What is your current financial situation? You might feel on top of things. You may be working to reduce debt, saving to give your family a better future by starting a business or purchasing a home. You may be working on building a cushion of money for your children’s education or even your eventual retirement. You may see yourself as financially responsible, working to a personal budget, making sure you clear the monthly balance on your credit card and tucking extra funds away for a rainy day. But the truth is that our budgets should be something that constantly evolves – as situations in our lives, jobs, families and the wider world change, as the things we want to save for develop, and as circumstances shift. A budget isn’t something to set and forget – it’s a living thing, which fluctuates to reflect seasonal events and other factors. And even if you think you’re fairly good with money, there are always ways to revisit your plan and identify new ways to save. If you want to pay down some unexpected debt as quickly as possible, or save up an amount without waiting years, you’re going to need to figure out how to spend less money – and the surest way to do that is to review and trim your fixed monthly expenses.

The secret is to leverage the power of cumulative savings – small amounts of a lot of individual costs. They may seem insignificant, but when taken together they can quickly add up to larger amounts. And if you’re consistent with it, you can soon find yourself making big inroads to your financial target. Once you’ve made a few changes, you’ll get the ball rolling and soon be thinking of lots of other ways to add to your savings.

Saving Money On Transport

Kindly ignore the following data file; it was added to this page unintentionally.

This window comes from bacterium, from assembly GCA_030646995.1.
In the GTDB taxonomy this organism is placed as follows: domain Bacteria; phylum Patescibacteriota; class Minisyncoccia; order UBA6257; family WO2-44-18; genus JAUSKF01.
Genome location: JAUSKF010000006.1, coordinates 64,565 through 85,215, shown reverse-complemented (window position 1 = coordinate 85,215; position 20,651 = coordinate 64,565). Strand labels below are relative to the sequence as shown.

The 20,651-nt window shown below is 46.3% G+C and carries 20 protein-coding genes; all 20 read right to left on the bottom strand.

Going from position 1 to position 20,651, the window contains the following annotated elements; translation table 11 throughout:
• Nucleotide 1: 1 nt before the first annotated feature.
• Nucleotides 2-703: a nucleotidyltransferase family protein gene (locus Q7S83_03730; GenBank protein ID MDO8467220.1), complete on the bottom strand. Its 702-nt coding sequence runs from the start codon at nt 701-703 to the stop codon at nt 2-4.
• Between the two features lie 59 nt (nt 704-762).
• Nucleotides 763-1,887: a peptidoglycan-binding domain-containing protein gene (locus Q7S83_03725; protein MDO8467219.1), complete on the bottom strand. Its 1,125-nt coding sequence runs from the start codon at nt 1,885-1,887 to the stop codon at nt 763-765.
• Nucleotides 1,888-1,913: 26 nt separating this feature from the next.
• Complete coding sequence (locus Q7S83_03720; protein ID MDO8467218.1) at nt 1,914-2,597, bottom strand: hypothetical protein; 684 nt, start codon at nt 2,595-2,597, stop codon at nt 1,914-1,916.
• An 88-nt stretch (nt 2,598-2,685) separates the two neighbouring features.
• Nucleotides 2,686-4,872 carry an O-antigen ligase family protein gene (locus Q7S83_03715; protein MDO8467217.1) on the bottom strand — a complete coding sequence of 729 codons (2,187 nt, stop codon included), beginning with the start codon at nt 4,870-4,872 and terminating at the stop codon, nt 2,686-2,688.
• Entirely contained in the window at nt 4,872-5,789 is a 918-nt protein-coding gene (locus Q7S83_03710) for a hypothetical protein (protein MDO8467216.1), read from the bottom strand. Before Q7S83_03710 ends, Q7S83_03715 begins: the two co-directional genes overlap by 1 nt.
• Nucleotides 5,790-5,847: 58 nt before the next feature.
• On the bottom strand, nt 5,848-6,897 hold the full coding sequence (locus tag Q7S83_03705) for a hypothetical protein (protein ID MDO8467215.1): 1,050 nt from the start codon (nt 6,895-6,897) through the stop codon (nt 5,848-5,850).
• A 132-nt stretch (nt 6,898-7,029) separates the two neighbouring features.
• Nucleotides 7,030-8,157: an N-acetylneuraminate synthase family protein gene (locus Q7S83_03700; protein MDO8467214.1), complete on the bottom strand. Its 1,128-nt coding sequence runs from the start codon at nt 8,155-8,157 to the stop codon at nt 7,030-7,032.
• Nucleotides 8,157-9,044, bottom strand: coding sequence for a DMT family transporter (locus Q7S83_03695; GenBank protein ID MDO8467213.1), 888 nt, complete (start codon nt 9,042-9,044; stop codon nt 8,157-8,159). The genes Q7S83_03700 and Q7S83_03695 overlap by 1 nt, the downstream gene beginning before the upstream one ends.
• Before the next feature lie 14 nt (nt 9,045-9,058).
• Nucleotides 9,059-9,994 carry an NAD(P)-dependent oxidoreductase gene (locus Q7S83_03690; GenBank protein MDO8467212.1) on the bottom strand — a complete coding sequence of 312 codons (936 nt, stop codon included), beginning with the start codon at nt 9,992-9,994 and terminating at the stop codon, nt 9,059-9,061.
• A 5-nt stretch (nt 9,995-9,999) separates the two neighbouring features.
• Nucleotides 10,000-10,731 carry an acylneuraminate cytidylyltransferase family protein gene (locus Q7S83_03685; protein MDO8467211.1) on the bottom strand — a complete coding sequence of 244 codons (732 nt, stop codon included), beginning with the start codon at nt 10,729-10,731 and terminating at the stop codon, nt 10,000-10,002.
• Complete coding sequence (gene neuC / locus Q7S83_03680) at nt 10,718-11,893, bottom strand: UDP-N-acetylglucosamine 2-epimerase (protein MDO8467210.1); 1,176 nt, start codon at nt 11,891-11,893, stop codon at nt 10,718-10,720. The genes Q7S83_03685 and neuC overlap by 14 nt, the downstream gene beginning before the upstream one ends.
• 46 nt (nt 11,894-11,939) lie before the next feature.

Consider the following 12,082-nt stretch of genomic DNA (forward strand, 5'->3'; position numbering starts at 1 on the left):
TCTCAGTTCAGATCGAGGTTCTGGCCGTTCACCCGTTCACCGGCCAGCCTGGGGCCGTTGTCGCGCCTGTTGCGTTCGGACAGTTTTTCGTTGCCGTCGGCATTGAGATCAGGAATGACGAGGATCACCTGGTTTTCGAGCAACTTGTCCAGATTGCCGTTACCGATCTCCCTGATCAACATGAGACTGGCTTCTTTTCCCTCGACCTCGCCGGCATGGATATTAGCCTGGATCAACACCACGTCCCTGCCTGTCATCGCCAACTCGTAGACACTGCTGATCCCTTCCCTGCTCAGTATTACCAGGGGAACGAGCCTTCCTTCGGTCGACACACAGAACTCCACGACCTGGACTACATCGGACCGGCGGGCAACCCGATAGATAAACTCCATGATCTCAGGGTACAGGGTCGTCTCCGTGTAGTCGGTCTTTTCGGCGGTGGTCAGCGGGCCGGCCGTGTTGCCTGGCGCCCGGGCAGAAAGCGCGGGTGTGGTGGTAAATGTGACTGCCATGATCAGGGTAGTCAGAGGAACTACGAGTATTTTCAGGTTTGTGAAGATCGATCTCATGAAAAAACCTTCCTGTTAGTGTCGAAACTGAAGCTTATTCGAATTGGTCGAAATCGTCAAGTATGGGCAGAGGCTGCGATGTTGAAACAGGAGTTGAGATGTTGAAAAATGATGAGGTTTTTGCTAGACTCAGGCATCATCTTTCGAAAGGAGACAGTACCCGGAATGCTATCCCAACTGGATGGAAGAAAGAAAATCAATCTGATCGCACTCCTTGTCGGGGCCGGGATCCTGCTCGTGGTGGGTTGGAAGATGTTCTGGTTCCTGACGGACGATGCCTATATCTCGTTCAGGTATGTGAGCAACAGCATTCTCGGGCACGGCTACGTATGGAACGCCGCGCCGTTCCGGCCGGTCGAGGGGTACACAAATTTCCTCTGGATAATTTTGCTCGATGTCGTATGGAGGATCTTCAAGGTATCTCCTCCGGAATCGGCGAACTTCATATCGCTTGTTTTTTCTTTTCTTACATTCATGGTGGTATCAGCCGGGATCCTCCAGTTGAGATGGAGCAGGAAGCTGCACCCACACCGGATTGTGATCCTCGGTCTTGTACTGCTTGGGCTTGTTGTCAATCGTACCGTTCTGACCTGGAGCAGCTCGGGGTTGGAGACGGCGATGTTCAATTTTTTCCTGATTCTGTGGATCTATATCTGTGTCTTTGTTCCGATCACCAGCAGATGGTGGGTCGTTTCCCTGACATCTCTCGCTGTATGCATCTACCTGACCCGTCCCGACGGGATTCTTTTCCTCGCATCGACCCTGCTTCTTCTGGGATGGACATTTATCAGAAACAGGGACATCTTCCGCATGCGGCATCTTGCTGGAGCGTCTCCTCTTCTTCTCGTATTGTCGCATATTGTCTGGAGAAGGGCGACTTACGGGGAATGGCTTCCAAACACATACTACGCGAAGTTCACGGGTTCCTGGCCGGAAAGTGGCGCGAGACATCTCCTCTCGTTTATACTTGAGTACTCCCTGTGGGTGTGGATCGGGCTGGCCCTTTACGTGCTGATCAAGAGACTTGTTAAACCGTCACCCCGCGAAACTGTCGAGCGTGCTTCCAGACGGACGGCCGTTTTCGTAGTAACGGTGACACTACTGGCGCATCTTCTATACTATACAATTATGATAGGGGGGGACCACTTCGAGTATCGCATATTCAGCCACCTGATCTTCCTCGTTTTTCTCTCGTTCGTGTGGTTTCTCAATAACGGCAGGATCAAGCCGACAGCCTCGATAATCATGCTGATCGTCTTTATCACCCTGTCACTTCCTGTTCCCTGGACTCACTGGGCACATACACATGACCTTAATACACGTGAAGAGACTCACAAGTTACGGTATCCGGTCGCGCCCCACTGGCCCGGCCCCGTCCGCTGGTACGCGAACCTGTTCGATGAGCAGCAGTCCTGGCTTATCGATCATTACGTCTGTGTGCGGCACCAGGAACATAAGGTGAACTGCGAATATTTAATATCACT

For many of us, transport is a necessity – it gets us to work, it transports our families around, and otherwise helps us run errands. But there is no denying that owning a car is a huge expense. It isn;t just the initial purchase – the cost of vehicle maintenance can really eat into those monthly expenses. You may have car loan payments alongside repairs and regular maintenance as well as the rising cost of fuel. It’s little wonder then, that the annual cost of car ownership is estimated at nearly $9,000. In the light of those numbers, is it time to consider how transport could be done differently, at least for a year or so while you work towards your financial goal? Take a look at your options for public transport – you may have initially dismissed it out of hand, but have you really looked into the practicalities. The savings on gas, parking charges and servicing are going to make a huge difference to your budget over a year. In some ways, taking public transport to work can even help us by giving headspace and time to zone out with a podcast or a book that you don’t get when you’re driving. Even if you only replace a percentage of your car journeys, you’ll still be saving wear and tear on the vehicle as well as the cost of fuel. In addition to public transport, you could also try looking at rideshare services like Lyft. If you live in a large town or in a city the coverage is good and you really can do without a car very comfortably. You could also look at car clubs, which operate in some cities and give you access to a vehicle when you need to drive somewhere, whether it’s doing the food shopping or getting to a meeting. One payment replaces the cost of car ownership, insurance payments and vehicle repair. Your work may also have a carpooling scheme that you could join if you want to cut down how much you’re using your own vehicle. Save on gas, reduce wear and tear on your car and take advantage of carpool lanes. You should also make sure that you shop around for the best prices on gas when you have to fill the tank, and keep your tyres filled with the correct amount of air – this cuts the amount of fuel you use when driving.